posted by Joh at 4:08 PM on May 2, 2012

Well, one of the purposes of my digitization is that these images have floated through the families for decades, and the quality of the originals has degraded to such an extent that the originals aren't really worth saving any more except as a curiosity.

My mother had kept her parents and grandparents' images and slides in her garage for nearly 20 years before I pulled them out of there and started, well, "yelling" is probably not the word you want to say when you're talking about your mother. When I was hard up for a gift for my grandmother's 85th Christmas, I took a yellowing and faded wallet-sized image of her father, ran it through Photoshop, and then used color slides he'd taken with his own camera around the same time, and I colorized it. (that sounds a lot cooler than the actual process of me sampling colors and using a paintbrush)

For many of these images, I've had to practically digitally reconstruct them. This one was in 3 pieces, and is a picture of a confirmation class from 1907.

So, what I'm saying is: I'm doubting that anyone will care what happens to the originals. Over 100 years of not caring has proven that, so far. My hope is that by turning them into a sequence of 1s and 0s, I can preserve them beyond the laziness of both sides of my family.

I may eventually box them up and hand them over to historical societies for the places that they represent, but even then, I doubt that they'd be interested in the originals.
posted by thanotopsis at 4:34 PM on May 2, 2012

You probably know this by now, but the two most important things for preserving the original photographs are that you keep them out of sunlight and acid-free. In the archives where I worked, we used Gaylord for our archival supplies. If you use cotton/nitrile gloves and put the photos into sleeves and then acid-free boxes, you'll go a long way toward keeping them safe, in case you should want or need them later on.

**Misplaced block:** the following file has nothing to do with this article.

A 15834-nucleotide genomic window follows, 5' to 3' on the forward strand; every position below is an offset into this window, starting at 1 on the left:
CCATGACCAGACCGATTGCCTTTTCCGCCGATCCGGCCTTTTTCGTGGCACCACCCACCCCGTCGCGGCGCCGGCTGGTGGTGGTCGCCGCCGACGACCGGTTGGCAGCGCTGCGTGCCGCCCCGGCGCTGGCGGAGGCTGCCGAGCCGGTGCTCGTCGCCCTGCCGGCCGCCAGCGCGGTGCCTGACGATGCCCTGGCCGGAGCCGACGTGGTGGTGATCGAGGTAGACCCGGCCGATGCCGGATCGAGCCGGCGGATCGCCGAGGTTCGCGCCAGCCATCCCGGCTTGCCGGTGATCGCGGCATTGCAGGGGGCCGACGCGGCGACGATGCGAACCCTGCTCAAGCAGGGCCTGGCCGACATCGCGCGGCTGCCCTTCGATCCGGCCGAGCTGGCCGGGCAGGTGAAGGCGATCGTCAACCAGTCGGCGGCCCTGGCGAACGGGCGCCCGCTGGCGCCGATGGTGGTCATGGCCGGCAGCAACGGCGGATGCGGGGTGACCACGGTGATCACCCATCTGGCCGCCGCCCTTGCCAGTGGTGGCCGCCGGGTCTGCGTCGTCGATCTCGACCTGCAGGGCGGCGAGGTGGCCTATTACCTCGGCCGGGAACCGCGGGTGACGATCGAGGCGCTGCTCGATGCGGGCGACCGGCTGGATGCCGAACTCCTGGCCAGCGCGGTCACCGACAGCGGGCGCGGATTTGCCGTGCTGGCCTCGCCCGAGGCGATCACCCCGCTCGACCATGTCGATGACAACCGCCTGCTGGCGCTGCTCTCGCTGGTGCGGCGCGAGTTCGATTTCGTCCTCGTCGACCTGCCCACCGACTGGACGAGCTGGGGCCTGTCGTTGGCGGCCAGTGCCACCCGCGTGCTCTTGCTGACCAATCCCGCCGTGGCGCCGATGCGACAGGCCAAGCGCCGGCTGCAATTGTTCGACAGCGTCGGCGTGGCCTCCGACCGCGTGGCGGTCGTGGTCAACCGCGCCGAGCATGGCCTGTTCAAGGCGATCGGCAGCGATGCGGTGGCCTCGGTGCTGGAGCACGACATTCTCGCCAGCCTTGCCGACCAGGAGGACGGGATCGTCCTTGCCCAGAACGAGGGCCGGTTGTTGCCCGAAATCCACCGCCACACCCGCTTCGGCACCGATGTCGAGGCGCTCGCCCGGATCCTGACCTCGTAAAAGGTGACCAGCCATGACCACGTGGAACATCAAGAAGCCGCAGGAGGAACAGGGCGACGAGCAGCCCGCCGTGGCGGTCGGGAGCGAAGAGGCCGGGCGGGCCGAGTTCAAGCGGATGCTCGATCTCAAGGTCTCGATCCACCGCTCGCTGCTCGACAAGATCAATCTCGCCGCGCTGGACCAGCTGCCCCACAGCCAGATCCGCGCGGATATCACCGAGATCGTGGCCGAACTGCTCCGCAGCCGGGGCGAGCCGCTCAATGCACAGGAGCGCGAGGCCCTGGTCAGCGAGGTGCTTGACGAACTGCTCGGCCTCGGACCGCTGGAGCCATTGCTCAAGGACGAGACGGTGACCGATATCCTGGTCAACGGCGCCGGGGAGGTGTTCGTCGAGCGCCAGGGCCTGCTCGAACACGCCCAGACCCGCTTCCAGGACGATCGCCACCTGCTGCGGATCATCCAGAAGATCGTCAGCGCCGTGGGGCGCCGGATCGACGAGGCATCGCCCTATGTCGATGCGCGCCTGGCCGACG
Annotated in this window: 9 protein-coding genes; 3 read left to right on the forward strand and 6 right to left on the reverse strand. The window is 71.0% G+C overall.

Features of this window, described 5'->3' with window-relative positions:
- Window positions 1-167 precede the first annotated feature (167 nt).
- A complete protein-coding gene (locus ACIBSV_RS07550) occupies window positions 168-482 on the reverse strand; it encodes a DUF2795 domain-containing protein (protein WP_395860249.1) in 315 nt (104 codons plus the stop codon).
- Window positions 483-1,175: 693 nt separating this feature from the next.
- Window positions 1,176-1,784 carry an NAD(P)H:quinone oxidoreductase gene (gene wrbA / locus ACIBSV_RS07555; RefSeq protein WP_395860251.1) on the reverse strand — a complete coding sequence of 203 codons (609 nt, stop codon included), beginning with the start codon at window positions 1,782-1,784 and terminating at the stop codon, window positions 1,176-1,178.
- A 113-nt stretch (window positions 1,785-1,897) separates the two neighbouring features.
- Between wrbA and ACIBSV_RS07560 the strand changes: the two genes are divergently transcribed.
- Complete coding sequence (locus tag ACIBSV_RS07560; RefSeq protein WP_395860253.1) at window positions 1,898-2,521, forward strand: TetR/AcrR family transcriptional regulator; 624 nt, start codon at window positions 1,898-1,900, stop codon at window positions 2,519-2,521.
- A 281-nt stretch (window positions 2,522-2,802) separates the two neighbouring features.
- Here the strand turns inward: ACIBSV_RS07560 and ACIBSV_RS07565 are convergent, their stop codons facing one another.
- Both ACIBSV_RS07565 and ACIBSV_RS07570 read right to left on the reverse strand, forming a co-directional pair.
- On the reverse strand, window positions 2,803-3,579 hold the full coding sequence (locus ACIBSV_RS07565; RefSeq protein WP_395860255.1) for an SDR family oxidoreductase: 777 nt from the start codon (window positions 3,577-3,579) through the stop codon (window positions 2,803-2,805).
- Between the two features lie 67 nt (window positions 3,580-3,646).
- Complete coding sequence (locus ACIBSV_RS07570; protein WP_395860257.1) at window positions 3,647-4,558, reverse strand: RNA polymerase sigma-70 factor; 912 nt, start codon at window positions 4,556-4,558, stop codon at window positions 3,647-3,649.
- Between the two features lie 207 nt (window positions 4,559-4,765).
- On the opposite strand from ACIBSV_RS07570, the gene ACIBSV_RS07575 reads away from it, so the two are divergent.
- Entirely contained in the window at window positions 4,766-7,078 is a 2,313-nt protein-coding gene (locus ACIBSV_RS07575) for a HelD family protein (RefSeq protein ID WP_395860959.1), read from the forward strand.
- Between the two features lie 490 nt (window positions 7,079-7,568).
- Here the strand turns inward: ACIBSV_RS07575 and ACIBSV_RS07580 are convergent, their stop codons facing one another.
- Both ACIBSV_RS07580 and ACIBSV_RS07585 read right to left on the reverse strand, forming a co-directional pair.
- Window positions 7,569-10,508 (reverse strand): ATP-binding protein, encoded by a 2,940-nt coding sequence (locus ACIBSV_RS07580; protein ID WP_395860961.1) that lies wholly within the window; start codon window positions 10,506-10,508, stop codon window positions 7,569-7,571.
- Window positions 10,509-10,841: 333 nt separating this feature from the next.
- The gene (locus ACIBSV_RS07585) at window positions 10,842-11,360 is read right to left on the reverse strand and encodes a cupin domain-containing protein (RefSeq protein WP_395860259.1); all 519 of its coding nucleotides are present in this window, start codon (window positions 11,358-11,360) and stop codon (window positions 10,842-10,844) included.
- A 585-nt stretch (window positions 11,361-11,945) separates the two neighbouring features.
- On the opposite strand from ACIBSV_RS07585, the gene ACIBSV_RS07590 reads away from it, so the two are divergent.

Anyway, about the digital copies, we used Extensis Portfolio for managing our digital assets. I didn't work with it too much, but it seems like a helpful tool for searching, managing metadata if that's something you care about, and - maybe best of all - batch converting. If you'll ever need a large number of your photos scaled down into .jpgs, say, for printing for a family reunion or something, it batch them all to a different format pretty quickly. It's kind of pricey at $200, but it's a good tool for keeping everything organized.

Great photos, by the way. I wish someone would do this in my own family.
posted by Comic Sans-Culotte at 6:01 PM on May 2, 2012

It sounds like you are doing a great job with the digital copies. A good backup system is the last measure.

For preserving the originals, I found that the art supply store next to the art school sold portfolios which were labelled as being "archive-safe". They may not be as good as Gaylord, but they are certainly better than the cheap sticky albums that the photos had been in. I remounted all of the photos that I had scanned with photo-corners in the portfolio books (they were odd sizes) and included labels with the file names of the scanned image.
posted by jb at 7:33 AM on May 3, 2012

@Joh- archivally, we use Mylar; I can't recall if that's comprised of polyprop/polyeth or not... you are correct about not using PVC. :)

Back to the OP: I'd still strongly advise keeping the originals. Digital archiving is amazing and all, but in time, the data itself is still subject to bitrot and the flux of ever-changing technologies, formats, etc., whereas the originals, well-preserved and intact, are more likely to withstand the ages. I know it's your project and your family's things, but think about keeping them anyway. Best of luck!
posted by chatelaine at 10:25 AM on May 4, 2012